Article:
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Across the globe, the financial services industry is being subjected to increasing regulation. While the pace and form of regulatory change may vary by geography and country, recurring themes include improved transparency and increased competition.

For wealth management in particular, this represents a major change, which, in many countries, could drive a major shift in the way investment firms conduct their businesses.

Retail Distribution Review (RDR)

In the UK, for example, the Financial Conduct Authority (FCA), implemented its Retail Distribution Review (RDR) on December 31, 2012. The RDR outlines supervisory policy guidelines, which the FCA expects the retail investment industry must adopt. The RDR was designed to provide a transparent, sustainable and competitive market, in which customers receive good quality advice, products and services tailored to their needs.

What does this mean for retail investment firms? The RDR will impose the following specific obligations on retail investment firms:

  • Advisers will need to disclose whether they are offering an independent or a restricted advice service
  • Independent advisors will need to be able to advise on all retail investment products: structured products, unregulated collective investment schemes (UCIS), exchange-traded funds (ETFs) and investment trusts
  • Restricted advisors are required to limit either the investment provider or range of products on which they can advise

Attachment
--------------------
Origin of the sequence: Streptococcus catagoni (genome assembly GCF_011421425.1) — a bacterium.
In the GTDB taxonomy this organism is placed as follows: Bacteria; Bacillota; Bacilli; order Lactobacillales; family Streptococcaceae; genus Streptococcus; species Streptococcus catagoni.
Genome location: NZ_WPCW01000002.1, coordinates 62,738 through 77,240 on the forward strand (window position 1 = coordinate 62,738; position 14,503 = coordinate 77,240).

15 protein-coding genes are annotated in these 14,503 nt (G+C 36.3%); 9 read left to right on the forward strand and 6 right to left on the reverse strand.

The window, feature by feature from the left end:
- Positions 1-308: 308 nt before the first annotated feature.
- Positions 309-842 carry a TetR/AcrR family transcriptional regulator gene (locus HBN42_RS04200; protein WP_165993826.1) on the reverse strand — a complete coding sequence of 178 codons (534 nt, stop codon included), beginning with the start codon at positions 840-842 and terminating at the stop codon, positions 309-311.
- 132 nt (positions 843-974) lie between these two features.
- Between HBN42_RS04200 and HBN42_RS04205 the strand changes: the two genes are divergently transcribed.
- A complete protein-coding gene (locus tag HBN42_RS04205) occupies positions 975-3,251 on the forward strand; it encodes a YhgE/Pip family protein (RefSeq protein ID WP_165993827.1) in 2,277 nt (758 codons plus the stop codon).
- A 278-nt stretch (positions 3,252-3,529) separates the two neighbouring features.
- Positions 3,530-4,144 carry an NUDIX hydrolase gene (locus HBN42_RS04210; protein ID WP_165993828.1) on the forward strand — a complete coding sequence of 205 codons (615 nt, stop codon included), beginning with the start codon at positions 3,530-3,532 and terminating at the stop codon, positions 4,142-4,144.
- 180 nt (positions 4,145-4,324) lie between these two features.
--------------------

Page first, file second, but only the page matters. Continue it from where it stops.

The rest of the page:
• Advisors are no longer able to receive a recurring or trailing commission against investments, but must disclose up front how much advice will cost and how it will be charged
    • Payment options: deduction from investment, cheque, etc.
    • Pricing options: fixed fees, hourly rate, % of invested funds or menu of pricing options, etc.
  • Advisors will have to demonstrate improved knowledge and professionalism through programs of continuous improvement

Although RDR is UK-focused, financial advisers around the world will most likely have to comply with similar legislation in the future, if indeed they do not already.

How effectively are you handling  RDR?
  • Do your systems allow you to fulfill the pricing and invoicing obligations of RDR with minimal manual dependencies?
  • Can you quickly add, maintain or retire new investment products for which you are eligible to provide advice?
  • Can you flexibly maintain standard pricing schedules and rules for different investment products?
  • Are you able to control and monitor negotiated pricing offers automatically in conjunction with approval workflows?
  • Can you automatically generate invoices to clients, clearly detailing individual investment products and currencies, investment amounts and values and service fees?

If you answered ‘no’ to any of the above, your organization could benefit from reviewing its current and future technology needs.

miRevenue for Wealth Management: Regulation

Designed and built specifically for the financial services industry with modern, enterprise-grade architecture, Zafin’s miRevenue comprises a suite of tools which will allow investment firms to not only comply with RDR, but also provide capabilities to create a strategic competitive advantage by offering more differentiated and flexible service and price propositions to existing and prospective clients.